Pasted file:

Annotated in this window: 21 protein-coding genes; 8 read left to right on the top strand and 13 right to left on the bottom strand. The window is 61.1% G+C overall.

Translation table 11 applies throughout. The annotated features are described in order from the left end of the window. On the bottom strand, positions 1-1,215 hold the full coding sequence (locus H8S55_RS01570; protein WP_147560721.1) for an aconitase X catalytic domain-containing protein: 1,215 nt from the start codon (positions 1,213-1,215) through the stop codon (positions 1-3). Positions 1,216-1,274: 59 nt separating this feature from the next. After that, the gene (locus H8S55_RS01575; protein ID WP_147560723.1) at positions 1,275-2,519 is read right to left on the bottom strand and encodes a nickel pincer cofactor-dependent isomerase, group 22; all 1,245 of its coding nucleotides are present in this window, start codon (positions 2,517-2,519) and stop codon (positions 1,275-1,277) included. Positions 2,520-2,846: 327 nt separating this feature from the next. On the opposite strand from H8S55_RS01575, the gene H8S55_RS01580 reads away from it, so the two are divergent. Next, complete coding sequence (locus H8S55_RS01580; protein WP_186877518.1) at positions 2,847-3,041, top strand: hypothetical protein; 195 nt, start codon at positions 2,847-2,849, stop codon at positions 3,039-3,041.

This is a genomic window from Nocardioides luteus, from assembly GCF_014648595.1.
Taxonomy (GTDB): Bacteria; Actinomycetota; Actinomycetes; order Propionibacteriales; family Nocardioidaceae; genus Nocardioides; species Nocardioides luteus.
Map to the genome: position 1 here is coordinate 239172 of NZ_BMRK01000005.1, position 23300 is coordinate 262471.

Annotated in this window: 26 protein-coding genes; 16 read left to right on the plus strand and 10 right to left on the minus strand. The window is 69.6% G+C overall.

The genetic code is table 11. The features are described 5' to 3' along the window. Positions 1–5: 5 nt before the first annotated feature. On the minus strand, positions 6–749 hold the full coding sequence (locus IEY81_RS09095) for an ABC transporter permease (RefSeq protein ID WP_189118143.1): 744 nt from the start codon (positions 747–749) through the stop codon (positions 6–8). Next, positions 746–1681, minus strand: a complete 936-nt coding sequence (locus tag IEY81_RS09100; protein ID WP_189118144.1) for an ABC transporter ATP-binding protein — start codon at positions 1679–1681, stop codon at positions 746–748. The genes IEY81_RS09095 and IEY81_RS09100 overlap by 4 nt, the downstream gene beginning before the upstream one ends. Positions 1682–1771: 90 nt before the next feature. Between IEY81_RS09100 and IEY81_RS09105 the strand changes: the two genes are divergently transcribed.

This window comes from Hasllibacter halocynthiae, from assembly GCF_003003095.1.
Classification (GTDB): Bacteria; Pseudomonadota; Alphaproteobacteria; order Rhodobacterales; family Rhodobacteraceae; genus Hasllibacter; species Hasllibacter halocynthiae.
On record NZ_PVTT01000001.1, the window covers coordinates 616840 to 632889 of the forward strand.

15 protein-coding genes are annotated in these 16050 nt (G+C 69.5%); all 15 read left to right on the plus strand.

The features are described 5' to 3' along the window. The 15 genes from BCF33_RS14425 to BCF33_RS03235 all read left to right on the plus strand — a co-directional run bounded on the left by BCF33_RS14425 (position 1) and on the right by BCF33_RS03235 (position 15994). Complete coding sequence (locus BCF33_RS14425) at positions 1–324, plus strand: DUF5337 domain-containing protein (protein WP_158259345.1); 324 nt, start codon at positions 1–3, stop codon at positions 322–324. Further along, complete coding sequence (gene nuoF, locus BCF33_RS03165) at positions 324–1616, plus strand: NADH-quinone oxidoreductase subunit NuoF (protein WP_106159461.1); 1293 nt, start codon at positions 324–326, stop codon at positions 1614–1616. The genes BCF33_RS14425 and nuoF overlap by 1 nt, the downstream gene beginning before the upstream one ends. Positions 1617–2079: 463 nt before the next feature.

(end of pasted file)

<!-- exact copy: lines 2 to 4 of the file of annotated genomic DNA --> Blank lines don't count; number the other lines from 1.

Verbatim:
Translation table 11 applies throughout. The annotated features are described in order from the left end of the window. On the bottom strand, positions 1-1,215 hold the full coding sequence (locus H8S55_RS01570; protein WP_147560721.1) for an aconitase X catalytic domain-containing protein: 1,215 nt from the start codon (positions 1,213-1,215) through the stop codon (positions 1-3). Positions 1,216-1,274: 59 nt separating this feature from the next. After that, the gene (locus H8S55_RS01575; protein ID WP_147560723.1) at positions 1,275-2,519 is read right to left on the bottom strand and encodes a nickel pincer cofactor-dependent isomerase, group 22; all 1,245 of its coding nucleotides are present in this window, start codon (positions 2,517-2,519) and stop codon (positions 1,275-1,277) included. Positions 2,520-2,846: 327 nt separating this feature from the next. On the opposite strand from H8S55_RS01575, the gene H8S55_RS01580 reads away from it, so the two are divergent. Next, complete coding sequence (locus H8S55_RS01580; protein WP_186877518.1) at positions 2,847-3,041, top strand: hypothetical protein; 195 nt, start codon at positions 2,847-2,849, stop codon at positions 3,039-3,041.

This is a genomic window from Nocardioides luteus, from assembly GCF_014648595.1.
Taxonomy (GTDB): Bacteria; Actinomycetota; Actinomycetes; order Propionibacteriales; family Nocardioidaceae; genus Nocardioides; species Nocardioides luteus.